Here’s an ancient philosophy so simple even a 5-year-old could understand it

The great Richard Feynman said that if someone can’t explain something simply to a novice -- at the freshman lecture level -- it’s because they don’t actually understand it themselves. This is not only a true statement but it’s also passing indictment of most of academia. I would argue that it also happens to indict most of what’s described as of “philosophy” today. Something like physics is complicated by nature of that fact that it often requires the understandings of several other fields to get right. Feynman would have trouble explaining quantum physics without also explaining how probability theory works.

But philosophy?

It was never supposed to be that complicated. Philosophy is simply one thing: a guide to the good life. No more, no less.

One philosophy that’s popular right now is Stoicism, an ancient school of philosophy which dates back to Greece in the 3rd Century BC. Today, football coaches like Pete Carroll of the Seattle Seahawks, baseball managers like Jeff Banister of the Texas Rangers and investors like Tim Ferriss have all talked about and used Stoicism (it’s been popular in the past too -- with fans like Theodore Roosevelt, Frederick the Great and Montaigne). In the last few weeks alone, there have been articles about Stoicism in the New York Times, the Wall Street Journal, the Financial Times, the Guardian, the New Yorker and ESPN.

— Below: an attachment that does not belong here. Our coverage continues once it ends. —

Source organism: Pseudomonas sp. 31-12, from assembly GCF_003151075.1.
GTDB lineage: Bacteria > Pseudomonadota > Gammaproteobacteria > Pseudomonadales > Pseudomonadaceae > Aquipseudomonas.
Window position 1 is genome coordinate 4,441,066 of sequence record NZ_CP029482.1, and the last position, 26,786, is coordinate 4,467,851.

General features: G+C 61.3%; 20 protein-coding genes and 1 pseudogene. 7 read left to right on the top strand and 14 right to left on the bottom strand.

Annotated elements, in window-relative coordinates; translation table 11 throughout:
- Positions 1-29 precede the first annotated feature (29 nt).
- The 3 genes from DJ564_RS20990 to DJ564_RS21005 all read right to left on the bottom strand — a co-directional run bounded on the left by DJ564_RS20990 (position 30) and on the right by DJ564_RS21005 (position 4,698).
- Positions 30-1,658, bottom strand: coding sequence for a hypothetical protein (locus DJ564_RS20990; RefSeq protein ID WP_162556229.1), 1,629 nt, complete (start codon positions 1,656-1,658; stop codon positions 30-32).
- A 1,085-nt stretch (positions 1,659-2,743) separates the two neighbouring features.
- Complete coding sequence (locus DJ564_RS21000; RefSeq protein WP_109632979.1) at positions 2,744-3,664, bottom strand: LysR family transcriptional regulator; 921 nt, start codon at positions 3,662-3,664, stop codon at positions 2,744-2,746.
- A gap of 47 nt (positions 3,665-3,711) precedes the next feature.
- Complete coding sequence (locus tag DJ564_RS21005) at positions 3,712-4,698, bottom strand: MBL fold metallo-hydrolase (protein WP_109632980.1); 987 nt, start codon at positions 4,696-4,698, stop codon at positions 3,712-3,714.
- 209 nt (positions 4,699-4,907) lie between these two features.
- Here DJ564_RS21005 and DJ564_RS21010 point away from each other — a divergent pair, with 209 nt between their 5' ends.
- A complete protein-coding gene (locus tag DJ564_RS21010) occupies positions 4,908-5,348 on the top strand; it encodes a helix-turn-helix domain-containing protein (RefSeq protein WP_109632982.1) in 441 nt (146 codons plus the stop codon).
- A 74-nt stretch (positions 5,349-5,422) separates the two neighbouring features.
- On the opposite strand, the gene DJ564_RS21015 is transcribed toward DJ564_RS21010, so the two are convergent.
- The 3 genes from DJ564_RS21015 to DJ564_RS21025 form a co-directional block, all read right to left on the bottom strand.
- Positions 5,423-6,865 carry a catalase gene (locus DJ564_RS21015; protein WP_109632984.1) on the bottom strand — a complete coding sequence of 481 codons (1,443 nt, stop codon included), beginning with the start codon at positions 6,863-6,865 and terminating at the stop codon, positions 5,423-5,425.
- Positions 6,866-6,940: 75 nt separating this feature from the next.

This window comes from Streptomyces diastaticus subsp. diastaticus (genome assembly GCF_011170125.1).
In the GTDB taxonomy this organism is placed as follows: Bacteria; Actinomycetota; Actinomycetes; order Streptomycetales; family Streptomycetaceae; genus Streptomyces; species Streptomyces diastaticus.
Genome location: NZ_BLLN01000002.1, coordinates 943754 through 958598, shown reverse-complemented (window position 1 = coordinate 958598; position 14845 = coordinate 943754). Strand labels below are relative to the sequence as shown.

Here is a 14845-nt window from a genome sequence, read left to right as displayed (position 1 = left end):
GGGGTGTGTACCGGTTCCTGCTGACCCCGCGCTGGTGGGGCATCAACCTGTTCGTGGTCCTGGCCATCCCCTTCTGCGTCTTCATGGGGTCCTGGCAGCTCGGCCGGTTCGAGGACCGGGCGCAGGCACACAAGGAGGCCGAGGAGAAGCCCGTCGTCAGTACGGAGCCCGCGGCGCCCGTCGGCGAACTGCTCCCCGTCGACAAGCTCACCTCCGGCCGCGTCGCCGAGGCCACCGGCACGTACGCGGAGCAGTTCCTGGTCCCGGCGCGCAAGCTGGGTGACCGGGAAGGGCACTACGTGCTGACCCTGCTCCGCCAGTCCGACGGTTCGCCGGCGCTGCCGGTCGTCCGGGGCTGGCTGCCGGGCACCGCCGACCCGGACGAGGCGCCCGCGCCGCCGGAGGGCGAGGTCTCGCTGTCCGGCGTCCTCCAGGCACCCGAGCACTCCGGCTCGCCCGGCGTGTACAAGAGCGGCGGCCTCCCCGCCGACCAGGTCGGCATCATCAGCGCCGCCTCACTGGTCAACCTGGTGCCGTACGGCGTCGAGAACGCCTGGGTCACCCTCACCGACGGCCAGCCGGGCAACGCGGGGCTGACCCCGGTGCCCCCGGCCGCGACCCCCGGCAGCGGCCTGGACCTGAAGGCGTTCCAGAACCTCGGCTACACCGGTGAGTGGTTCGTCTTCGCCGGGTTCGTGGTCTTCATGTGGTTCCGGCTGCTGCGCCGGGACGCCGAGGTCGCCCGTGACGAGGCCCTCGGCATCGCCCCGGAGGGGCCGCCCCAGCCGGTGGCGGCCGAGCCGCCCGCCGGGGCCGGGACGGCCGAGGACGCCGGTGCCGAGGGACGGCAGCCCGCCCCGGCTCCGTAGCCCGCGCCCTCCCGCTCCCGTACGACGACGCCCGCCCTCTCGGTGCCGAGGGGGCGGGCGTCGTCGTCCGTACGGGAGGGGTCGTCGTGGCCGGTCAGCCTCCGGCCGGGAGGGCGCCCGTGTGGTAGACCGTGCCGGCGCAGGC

But, what is Stocism? Is it complicated and boring like most philosophy? Does it have any real application for ordinary people’s lives or is it just a bunch of big words and silly theories? Read the rest

The fascinating and ego-killing existence of human wormholes

Ryan Holiday's Ego is the Enemy is available from Amazon.

A few months ago, Chief Medicine Crow, one of the last remaining links to the Native American tribes of the Wild West died at age 102. He had grown up hearing stories about George Armstrong Custer from his grandfather, who'd been a scout for the doomed general at Little Bighorn in 1876. A soldier himself in the Second World War, Medicine Crow was one of the last Crow people to ever accomplish the four deeds required to be considering a war chief (command a war party, steal an enemy horse, touch an enemy without killing him and taking an enemy's weapon).

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